David Ricardo

    Whereas Thomas Malthus taught at a school founded by the biggest corporation of its day, David Ricardo (1772-1823) was both the son of a businessman and a businessman himself who made a fortune playing the stockmarket. Among those few economists who concern themselves with the history of economic thought Ricardo is generally considered the second most important "classical" after Adam Smith. His reputation stems partly from the quality of his arguments about various issues, but primarily from the way he reasoned in terms of abstract economic models. Unlike the works of Smith, and even Malthus, Ricardo's writings are relatively terse expositions without any great wealth of historical detail or digressions into secondary subjects. Where Smith's Wealth of Nations sweeps back and forth across human history, Ricardo's On the Principles of Political Economy and Taxation is much more narrowly focused and argued. Given the predeliction of contemporary economists for mathematical models, it is easy to see the source of this estime in which he is often held

    Beyond questions of methodology, however, what is most striking about Ricardo's work is its shift in emphasis from Smith's focus on the production of wealth via investment and accumulation to a new focus on the distribution of what is produced. Ricardo spells this out immediately in the preface to his Principles:

    In other words, Ricardo's major preoccupation is to determine the relative evolution of rent, profit and wages through time. Smith had already asserted, as we have seen, that wages tend to fluctuate around a subsistence level and that profits tend to decline and growth slow as an economy matures, but he provided no satisfactory theory as to these trends. Malthus, on the other hand, in his considerations on the limits to the ability of agricultural production to keep up with population growth, did provide, and Ricardo accepted, a theory of the evolution of rent: namely that as cultivation expands from more fertile to less fertile lands the differential between rates of return on cultivation would grow, and with them so too would rent.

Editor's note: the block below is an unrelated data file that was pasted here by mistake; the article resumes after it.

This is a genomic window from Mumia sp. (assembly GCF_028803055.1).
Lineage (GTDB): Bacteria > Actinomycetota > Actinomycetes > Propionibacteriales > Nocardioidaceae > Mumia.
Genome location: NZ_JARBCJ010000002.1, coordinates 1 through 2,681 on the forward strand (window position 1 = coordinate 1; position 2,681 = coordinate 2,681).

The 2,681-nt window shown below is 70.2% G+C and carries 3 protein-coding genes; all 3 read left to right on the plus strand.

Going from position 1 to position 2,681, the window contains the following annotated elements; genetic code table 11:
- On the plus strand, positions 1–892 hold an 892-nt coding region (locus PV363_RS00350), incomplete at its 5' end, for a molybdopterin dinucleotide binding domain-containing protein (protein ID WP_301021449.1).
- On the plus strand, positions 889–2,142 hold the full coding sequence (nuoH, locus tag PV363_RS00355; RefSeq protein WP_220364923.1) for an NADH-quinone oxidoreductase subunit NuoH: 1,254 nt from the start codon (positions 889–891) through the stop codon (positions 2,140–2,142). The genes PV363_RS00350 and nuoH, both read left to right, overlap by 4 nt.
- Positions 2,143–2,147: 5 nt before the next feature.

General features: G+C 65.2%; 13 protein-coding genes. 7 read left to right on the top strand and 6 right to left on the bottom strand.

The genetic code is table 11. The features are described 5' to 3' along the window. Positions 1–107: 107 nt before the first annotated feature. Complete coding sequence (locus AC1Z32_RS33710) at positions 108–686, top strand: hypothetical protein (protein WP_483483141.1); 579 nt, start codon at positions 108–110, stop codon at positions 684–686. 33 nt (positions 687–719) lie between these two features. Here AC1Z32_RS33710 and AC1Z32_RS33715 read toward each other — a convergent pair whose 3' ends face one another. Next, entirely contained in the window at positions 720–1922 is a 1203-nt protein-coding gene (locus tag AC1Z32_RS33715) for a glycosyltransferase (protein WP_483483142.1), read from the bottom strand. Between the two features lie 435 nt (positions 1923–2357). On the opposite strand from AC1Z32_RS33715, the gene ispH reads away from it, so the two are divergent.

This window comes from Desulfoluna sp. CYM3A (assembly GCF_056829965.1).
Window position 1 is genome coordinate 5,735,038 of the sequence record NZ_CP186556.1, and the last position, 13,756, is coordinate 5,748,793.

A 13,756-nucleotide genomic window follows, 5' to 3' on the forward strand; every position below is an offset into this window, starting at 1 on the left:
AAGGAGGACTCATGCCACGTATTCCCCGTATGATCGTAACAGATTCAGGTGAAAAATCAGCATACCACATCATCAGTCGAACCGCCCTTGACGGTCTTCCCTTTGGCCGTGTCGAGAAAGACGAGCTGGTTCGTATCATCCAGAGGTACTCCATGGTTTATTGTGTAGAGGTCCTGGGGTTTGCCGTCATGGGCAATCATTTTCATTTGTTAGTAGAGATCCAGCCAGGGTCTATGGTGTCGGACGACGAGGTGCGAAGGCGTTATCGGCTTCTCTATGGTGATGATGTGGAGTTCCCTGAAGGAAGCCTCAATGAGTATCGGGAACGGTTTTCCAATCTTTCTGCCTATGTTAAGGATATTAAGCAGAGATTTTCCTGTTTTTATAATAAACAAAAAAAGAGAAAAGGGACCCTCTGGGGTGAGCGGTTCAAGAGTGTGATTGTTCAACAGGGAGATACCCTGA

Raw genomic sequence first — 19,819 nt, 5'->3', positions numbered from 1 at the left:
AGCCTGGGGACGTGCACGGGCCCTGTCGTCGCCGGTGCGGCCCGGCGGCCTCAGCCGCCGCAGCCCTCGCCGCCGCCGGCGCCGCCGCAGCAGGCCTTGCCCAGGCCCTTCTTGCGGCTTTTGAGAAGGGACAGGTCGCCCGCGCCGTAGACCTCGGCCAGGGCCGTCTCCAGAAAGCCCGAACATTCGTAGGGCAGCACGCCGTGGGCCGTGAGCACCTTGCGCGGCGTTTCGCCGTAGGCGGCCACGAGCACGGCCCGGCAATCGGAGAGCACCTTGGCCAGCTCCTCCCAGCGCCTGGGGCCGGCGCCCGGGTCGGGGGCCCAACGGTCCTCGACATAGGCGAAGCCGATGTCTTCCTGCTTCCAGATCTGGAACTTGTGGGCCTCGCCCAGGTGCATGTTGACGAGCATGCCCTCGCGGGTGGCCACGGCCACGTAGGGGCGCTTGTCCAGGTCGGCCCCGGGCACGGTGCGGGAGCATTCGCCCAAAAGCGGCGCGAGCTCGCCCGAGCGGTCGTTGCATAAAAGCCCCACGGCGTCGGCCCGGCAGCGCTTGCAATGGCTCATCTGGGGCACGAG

In chapter two of the Principles Ricardo spells this out in his own words:

    Similarly, Ricardo argues, if more capital and labor is applied to existing land, albeit with diminishing returns, there too will rent be generated:

    Because the accumulation of capital and population over time induces a repeated spread of cultivation from better lands to poorer lands, or the expenditure of increasing amounts of investment on limited quantities of land, the inevitable consequence will be diminishing returns and a repeated rise in rent, and thus in the share of national output going to the landlord class.

    But Ricardo agrees with Malthus that wages are more or less fixed at subsistance (or rising slowly over time as the requirements for the reproduction of the working class increases) by the dynamics of population growth. In other words if money wages rise above the "natural price" of labor (i.e., subsistance) then workers will be better off, their numbers will increase and wages will fall. Similarly, if wages fall below the natural price, their numbers will be reduced and wages will rise. Here is Ricardo on the subject (from the second chapter of his Principles):

    [NB: Ricardo, therefore, joins Malthus in his attack on the British Poor Laws and calls for their complete abolition and an unconstrained market for labor.]